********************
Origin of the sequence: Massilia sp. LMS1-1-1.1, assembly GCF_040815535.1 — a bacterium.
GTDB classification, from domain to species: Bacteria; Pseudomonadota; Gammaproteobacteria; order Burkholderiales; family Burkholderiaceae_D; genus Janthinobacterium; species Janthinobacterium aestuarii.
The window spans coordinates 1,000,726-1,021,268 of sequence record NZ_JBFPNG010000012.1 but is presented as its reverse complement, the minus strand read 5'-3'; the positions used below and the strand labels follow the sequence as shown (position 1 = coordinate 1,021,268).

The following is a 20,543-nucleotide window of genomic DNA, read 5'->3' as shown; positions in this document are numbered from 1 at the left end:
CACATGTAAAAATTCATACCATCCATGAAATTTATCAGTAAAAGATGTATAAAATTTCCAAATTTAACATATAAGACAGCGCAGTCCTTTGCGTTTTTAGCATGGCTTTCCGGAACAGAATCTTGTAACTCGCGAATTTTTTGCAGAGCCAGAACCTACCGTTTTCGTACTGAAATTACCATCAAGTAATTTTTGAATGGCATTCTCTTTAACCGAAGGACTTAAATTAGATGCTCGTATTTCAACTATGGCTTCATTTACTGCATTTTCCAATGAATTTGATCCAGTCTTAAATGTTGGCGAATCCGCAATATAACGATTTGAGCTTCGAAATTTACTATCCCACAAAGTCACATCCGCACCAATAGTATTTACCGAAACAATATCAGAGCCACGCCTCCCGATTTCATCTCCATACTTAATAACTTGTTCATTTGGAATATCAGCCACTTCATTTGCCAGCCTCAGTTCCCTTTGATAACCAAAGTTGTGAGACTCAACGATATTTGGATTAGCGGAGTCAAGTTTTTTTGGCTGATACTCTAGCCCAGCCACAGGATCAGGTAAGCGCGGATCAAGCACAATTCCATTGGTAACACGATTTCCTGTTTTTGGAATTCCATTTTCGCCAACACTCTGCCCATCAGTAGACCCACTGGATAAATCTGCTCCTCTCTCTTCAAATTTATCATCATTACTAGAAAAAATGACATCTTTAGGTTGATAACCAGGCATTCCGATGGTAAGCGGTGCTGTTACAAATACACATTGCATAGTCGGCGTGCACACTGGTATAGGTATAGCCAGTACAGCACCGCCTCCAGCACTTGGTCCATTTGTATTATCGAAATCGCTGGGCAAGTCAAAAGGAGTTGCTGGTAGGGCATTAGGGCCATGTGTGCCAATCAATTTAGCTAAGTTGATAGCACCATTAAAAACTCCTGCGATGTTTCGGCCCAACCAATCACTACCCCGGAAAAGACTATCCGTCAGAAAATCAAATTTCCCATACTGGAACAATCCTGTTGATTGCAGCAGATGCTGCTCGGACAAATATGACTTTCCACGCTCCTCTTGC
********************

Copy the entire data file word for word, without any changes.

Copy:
Origin of the sequence: Massilia sp. LMS1-1-1.1, assembly GCF_040815535.1 — a bacterium.
GTDB classification, from domain to species: Bacteria; Pseudomonadota; Gammaproteobacteria; order Burkholderiales; family Burkholderiaceae_D; genus Janthinobacterium; species Janthinobacterium aestuarii.
The window spans coordinates 1,000,726-1,021,268 of sequence record NZ_JBFPNG010000012.1 but is presented as its reverse complement, the minus strand read 5'-3'; the positions used below and the strand labels follow the sequence as shown (position 1 = coordinate 1,021,268).

The following is a 20,543-nucleotide window of genomic DNA, read 5'->3' as shown; positions in this document are numbered from 1 at the left end:
CACATGTAAAAATTCATACCATCCATGAAATTTATCAGTAAAAGATGTATAAAATTTCCAAATTTAACATATAAGACAGCGCAGTCCTTTGCGTTTTTAGCATGGCTTTCCGGAACAGAATCTTGTAACTCGCGAATTTTTTGCAGAGCCAGAACCTACCGTTTTCGTACTGAAATTACCATCAAGTAATTTTTGAATGGCATTCTCTTTAACCGAAGGACTTAAATTAGATGCTCGTATTTCAACTATGGCTTCATTTACTGCATTTTCCAATGAATTTGATCCAGTCTTAAATGTTGGCGAATCCGCAATATAACGATTTGAGCTTCGAAATTTACTATCCCACAAAGTCACATCCGCACCAATAGTATTTACCGAAACAATATCAGAGCCACGCCTCCCGATTTCATCTCCATACTTAATAACTTGTTCATTTGGAATATCAGCCACTTCATTTGCCAGCCTCAGTTCCCTTTGATAACCAAAGTTGTGAGACTCAACGATATTTGGATTAGCGGAGTCAAGTTTTTTTGGCTGATACTCTAGCCCAGCCACAGGATCAGGTAAGCGCGGATCAAGCACAATTCCATTGGTAACACGATTTCCTGTTTTTGGAATTCCATTTTCGCCAACACTCTGCCCATCAGTAGACCCACTGGATAAATCTGCTCCTCTCTCTTCAAATTTATCATCATTACTAGAAAAAATGACATCTTTAGGTTGATAACCAGGCATTCCGATGGTAAGCGGTGCTGTTACAAATACACATTGCATAGTCGGCGTGCACACTGGTATAGGTATAGCCAGTACAGCACCGCCTCCAGCACTTGGTCCATTTGTATTATCGAAATCGCTGGGCAAGTCAAAAGGAGTTGCTGGTAGGGCATTAGGGCCATGTGTGCCAATCAATTTAGCTAAGTTGATAGCACCATTAAAAACTCCTGCGATGTTTCGGCCCAACCAATCACTACCCCGGAAAAGACTATCCGTCAGAAAATCAAATTTCCCATACTGGAACAATCCTGTTGATTGCAGCAGATGCTGCTCGGACAAATATGACTTTCCACGCTCCTCTTGC